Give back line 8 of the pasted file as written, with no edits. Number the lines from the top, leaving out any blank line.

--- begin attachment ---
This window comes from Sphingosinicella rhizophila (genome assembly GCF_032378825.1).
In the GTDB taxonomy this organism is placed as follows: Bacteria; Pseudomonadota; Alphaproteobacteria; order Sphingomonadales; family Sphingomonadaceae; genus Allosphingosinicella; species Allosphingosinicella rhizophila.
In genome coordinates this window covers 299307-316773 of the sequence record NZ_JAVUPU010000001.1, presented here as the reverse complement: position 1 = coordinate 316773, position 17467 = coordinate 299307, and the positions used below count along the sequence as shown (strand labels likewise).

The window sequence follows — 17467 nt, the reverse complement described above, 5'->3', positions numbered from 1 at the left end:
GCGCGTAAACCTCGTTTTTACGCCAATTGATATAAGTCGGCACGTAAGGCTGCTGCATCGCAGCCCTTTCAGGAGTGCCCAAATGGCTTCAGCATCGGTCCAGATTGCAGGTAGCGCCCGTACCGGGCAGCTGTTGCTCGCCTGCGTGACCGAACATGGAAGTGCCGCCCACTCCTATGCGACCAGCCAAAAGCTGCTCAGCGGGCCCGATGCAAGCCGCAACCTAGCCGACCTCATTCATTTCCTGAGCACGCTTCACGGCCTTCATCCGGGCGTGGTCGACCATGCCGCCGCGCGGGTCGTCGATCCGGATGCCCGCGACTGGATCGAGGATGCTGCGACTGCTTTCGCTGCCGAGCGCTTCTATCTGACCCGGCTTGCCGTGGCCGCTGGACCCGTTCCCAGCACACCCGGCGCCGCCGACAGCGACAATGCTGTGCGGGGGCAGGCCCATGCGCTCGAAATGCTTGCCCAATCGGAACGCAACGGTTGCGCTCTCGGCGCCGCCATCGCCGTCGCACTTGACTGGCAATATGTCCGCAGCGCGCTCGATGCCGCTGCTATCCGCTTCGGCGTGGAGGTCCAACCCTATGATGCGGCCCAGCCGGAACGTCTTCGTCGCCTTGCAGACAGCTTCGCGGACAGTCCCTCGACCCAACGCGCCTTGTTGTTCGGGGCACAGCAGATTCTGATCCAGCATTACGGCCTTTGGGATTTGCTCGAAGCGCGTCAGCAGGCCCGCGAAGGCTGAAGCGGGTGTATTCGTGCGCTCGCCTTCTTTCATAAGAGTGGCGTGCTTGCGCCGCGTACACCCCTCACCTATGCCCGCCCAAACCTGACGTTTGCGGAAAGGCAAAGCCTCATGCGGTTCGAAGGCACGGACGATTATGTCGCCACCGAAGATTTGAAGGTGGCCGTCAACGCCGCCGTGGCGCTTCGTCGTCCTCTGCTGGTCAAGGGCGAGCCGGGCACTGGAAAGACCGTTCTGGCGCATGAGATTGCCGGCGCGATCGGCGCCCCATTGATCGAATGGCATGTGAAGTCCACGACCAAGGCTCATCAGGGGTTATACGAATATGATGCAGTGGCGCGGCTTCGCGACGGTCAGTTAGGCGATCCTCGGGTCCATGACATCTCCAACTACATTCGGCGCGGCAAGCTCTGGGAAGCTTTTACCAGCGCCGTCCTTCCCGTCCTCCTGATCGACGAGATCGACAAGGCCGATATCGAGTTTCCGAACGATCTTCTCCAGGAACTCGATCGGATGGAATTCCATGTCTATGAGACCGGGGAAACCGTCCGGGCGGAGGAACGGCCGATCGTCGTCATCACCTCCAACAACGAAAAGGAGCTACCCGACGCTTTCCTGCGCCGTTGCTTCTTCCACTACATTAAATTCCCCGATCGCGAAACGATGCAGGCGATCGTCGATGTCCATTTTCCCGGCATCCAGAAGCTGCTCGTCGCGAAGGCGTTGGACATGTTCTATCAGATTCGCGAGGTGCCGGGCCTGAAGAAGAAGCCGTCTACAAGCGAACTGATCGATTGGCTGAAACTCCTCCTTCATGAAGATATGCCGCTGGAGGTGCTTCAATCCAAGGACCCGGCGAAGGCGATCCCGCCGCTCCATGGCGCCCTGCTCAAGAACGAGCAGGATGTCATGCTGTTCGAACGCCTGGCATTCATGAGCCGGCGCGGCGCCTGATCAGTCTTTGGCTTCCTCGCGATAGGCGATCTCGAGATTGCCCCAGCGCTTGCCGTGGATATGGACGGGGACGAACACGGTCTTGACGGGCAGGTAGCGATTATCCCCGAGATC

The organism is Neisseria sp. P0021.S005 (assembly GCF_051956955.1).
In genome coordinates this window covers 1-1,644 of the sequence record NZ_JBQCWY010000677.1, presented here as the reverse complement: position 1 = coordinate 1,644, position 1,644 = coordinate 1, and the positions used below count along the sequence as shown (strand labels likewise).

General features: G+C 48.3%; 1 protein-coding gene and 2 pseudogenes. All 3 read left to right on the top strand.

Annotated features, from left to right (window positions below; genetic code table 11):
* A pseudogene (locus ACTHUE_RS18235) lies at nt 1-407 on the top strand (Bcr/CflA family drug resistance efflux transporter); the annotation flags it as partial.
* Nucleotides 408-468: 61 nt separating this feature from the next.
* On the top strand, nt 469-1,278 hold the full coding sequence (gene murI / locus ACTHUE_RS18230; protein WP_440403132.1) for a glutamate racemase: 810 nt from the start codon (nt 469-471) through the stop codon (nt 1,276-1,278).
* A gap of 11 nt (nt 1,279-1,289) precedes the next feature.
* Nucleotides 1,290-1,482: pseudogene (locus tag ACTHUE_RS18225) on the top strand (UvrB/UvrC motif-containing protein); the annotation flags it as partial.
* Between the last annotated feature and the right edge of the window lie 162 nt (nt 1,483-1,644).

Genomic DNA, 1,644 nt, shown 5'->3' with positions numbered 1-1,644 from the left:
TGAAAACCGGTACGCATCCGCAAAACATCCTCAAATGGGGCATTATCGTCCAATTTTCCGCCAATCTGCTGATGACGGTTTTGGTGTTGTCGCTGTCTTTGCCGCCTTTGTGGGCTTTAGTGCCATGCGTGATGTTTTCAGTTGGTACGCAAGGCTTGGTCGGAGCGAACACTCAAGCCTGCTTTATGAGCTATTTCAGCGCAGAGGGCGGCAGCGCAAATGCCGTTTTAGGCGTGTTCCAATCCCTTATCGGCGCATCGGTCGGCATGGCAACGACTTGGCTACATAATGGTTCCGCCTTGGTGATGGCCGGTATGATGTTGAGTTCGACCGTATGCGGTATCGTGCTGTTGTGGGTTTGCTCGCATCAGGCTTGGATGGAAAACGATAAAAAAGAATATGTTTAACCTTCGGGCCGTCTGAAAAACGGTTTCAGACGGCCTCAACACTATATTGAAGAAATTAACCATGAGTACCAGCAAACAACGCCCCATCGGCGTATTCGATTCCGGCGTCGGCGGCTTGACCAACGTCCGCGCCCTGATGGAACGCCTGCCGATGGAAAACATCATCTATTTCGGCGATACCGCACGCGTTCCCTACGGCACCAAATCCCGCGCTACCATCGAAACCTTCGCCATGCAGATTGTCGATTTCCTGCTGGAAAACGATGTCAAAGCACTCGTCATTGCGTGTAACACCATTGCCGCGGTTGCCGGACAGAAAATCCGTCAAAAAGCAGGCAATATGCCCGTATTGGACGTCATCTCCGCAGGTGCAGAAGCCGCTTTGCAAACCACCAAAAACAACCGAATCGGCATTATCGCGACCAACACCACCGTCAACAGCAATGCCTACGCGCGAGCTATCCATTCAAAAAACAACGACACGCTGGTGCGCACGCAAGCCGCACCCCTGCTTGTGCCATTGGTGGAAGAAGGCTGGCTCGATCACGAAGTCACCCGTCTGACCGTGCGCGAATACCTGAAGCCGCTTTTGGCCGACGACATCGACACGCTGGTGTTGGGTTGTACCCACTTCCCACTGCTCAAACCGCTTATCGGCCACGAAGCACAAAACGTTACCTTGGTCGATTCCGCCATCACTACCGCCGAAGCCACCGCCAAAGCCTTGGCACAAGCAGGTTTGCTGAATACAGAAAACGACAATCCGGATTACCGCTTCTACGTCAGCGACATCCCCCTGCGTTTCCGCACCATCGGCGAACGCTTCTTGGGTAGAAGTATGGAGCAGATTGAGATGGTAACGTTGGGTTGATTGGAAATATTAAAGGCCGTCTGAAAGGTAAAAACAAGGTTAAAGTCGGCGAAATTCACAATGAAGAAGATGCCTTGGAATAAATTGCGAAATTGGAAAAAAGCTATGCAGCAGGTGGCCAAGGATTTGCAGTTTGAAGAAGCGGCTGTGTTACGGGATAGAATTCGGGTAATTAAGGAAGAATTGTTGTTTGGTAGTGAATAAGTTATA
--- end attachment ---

General features: G+C 48.3%; 1 protein-coding gene and 2 pseudogenes. All 3 read left to right on the top strand.